News / Asia

Automakers Capitalize on Chinese Appetite for Luxury Cars

Automakers Capitalizing on Chinese Appetite for Larger, Luxury Carsi
X
April 25, 2013 11:46 PM
China is cementing its reputation as the most important market for the auto industry. Chinese auto sales are up 13 percent from a year ago -- with sales expected to top 20 million this year. By comparison, total sales in the United States this year are forecast at just a little more than 15 million vehicles. The importance of the Chinese market is reflected in the size and sophistication of the Shanghai auto show, where automakers are capitalizing on China's growing demand for luxury cars and SUV's. Mil Arcega has more.
China is cementing its reputation as the most important market for the auto industry.  Chinese auto sales are up 13 percent from a year ago -- with sales expected to top 20 million this year.  By comparison, total sales in the United States this year are forecast at just a little more than 15 million vehicles.  The importance of the Chinese market is reflected in the size and sophistication of the Shanghai auto show, where automakers are capitalizing on China's growing demand for luxury cars and SUV's.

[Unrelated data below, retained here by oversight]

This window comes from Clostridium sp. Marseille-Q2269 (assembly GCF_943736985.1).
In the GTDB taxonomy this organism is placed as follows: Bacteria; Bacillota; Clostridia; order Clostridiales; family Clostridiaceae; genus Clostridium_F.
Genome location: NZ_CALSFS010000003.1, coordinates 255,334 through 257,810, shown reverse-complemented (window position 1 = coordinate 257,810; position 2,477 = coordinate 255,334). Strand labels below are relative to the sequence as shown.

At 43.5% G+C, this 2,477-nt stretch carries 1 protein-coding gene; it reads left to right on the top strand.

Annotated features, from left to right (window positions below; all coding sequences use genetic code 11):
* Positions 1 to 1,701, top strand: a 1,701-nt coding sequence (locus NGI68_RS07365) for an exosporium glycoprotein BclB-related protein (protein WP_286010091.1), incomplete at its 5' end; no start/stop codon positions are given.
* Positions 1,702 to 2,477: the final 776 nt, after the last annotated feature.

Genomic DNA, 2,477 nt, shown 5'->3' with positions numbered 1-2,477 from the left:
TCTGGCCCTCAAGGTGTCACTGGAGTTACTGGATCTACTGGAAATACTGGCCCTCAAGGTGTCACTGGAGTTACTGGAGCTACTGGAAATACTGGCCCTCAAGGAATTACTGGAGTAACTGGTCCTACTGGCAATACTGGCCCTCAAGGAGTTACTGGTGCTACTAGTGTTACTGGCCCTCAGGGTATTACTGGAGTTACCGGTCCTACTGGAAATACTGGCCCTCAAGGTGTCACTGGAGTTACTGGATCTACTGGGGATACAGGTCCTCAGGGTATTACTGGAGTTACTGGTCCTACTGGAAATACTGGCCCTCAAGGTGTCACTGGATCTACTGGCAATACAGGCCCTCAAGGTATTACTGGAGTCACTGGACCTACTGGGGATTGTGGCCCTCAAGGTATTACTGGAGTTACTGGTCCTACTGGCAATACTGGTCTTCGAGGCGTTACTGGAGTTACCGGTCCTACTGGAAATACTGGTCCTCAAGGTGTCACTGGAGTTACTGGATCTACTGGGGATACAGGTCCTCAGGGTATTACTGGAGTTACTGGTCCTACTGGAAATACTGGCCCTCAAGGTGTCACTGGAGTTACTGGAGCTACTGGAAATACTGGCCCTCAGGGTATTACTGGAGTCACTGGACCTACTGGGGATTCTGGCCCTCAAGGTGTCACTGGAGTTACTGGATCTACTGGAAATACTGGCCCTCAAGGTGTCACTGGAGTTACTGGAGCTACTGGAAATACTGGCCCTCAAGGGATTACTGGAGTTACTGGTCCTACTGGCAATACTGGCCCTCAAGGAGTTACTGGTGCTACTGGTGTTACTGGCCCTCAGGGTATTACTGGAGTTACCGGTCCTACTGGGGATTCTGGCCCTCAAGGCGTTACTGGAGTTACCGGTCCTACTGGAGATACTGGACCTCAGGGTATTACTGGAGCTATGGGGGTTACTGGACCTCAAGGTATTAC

Bring an auto show to Shanghai, China, and people are sure to come -- tens of thousands of potential car buyers from the world's largest auto market.  

Ford Motors' Dave Schoch is counting on it. "So you've got 30 million customers out there, all with different tastes and different affordability levels.  And what Ford wants to do is bring the power and leverage of our global line-up, you know from small to medium to large, into China," Schoch said.

But the competition is fierce.  

"We are increasing our local content here in this country. And next month we are opening the first engine plant with the capacity of 250,000 units outside of Germany for Mercedes engines," said Daimler AG Chairman, Dieter Zetsche.

The Chinese see cars as a potent symbol of success. Autoforesight analyst Yale Zhang says the rising demand for premium and luxury automobiles reflects China's emergence as an economic superpower.

"This market is becoming more like European or American style entry-level premium like Mercedes C-class or BMW-3 series.  This kind of entry-level premium is growing very fast," Zhang said.